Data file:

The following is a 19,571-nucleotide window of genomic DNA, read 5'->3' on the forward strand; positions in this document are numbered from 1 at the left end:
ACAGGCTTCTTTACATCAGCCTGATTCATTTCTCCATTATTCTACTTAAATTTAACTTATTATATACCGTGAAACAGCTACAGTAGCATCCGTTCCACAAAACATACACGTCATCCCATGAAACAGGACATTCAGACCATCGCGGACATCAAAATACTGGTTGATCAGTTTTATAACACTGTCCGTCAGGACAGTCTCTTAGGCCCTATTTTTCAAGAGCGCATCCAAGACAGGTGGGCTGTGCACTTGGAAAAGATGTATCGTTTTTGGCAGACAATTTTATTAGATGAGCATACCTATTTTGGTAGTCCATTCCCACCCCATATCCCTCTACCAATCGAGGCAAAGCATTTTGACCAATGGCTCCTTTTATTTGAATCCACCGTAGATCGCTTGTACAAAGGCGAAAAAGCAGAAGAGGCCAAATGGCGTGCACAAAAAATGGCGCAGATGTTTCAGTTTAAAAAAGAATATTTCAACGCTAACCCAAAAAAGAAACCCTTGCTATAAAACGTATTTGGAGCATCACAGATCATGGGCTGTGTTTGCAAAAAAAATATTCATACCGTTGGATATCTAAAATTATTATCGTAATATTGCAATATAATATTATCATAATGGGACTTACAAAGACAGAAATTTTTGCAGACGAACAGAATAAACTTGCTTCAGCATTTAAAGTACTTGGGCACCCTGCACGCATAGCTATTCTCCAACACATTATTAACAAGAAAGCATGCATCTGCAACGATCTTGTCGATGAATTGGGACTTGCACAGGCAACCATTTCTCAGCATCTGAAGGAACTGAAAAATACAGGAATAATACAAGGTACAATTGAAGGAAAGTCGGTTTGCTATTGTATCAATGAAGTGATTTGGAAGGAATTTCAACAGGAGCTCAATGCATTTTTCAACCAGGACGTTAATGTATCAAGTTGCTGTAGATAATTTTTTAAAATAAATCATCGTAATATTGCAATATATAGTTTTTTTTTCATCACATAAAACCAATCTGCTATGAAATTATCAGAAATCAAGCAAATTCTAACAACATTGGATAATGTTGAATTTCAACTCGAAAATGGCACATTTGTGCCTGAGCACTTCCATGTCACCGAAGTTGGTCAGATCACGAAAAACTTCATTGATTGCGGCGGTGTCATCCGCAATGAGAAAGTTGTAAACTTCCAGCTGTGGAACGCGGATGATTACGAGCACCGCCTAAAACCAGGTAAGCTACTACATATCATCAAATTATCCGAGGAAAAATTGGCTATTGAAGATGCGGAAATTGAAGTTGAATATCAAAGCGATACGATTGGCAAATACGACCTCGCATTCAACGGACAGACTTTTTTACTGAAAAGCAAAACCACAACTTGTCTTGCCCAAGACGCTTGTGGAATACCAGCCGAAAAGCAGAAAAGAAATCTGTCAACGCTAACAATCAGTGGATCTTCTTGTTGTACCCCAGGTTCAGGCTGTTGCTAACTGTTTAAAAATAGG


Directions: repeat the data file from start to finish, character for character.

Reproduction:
The following is a 19,571-nucleotide window of genomic DNA, read 5'->3' on the forward strand; positions in this document are numbered from 1 at the left end:
ACAGGCTTCTTTACATCAGCCTGATTCATTTCTCCATTATTCTACTTAAATTTAACTTATTATATACCGTGAAACAGCTACAGTAGCATCCGTTCCACAAAACATACACGTCATCCCATGAAACAGGACATTCAGACCATCGCGGACATCAAAATACTGGTTGATCAGTTTTATAACACTGTCCGTCAGGACAGTCTCTTAGGCCCTATTTTTCAAGAGCGCATCCAAGACAGGTGGGCTGTGCACTTGGAAAAGATGTATCGTTTTTGGCAGACAATTTTATTAGATGAGCATACCTATTTTGGTAGTCCATTCCCACCCCATATCCCTCTACCAATCGAGGCAAAGCATTTTGACCAATGGCTCCTTTTATTTGAATCCACCGTAGATCGCTTGTACAAAGGCGAAAAAGCAGAAGAGGCCAAATGGCGTGCACAAAAAATGGCGCAGATGTTTCAGTTTAAAAAAGAATATTTCAACGCTAACCCAAAAAAGAAACCCTTGCTATAAAACGTATTTGGAGCATCACAGATCATGGGCTGTGTTTGCAAAAAAAATATTCATACCGTTGGATATCTAAAATTATTATCGTAATATTGCAATATAATATTATCATAATGGGACTTACAAAGACAGAAATTTTTGCAGACGAACAGAATAAACTTGCTTCAGCATTTAAAGTACTTGGGCACCCTGCACGCATAGCTATTCTCCAACACATTATTAACAAGAAAGCATGCATCTGCAACGATCTTGTCGATGAATTGGGACTTGCACAGGCAACCATTTCTCAGCATCTGAAGGAACTGAAAAATACAGGAATAATACAAGGTACAATTGAAGGAAAGTCGGTTTGCTATTGTATCAATGAAGTGATTTGGAAGGAATTTCAACAGGAGCTCAATGCATTTTTCAACCAGGACGTTAATGTATCAAGTTGCTGTAGATAATTTTTTAAAATAAATCATCGTAATATTGCAATATATAGTTTTTTTTTCATCACATAAAACCAATCTGCTATGAAATTATCAGAAATCAAGCAAATTCTAACAACATTGGATAATGTTGAATTTCAACTCGAAAATGGCACATTTGTGCCTGAGCACTTCCATGTCACCGAAGTTGGTCAGATCACGAAAAACTTCATTGATTGCGGCGGTGTCATCCGCAATGAGAAAGTTGTAAACTTCCAGCTGTGGAACGCGGATGATTACGAGCACCGCCTAAAACCAGGTAAGCTACTACATATCATCAAATTATCCGAGGAAAAATTGGCTATTGAAGATGCGGAAATTGAAGTTGAATATCAAAGCGATACGATTGGCAAATACGACCTCGCATTCAACGGACAGACTTTTTTACTGAAAAGCAAAACCACAACTTGTCTTGCCCAAGACGCTTGTGGAATACCAGCCGAAAAGCAGAAAAGAAATCTGTCAACGCTAACAATCAGTGGATCTTCTTGTTGTACCCCAGGTTCAGGCTGTTGCTAACTGTTTAAAAATAGG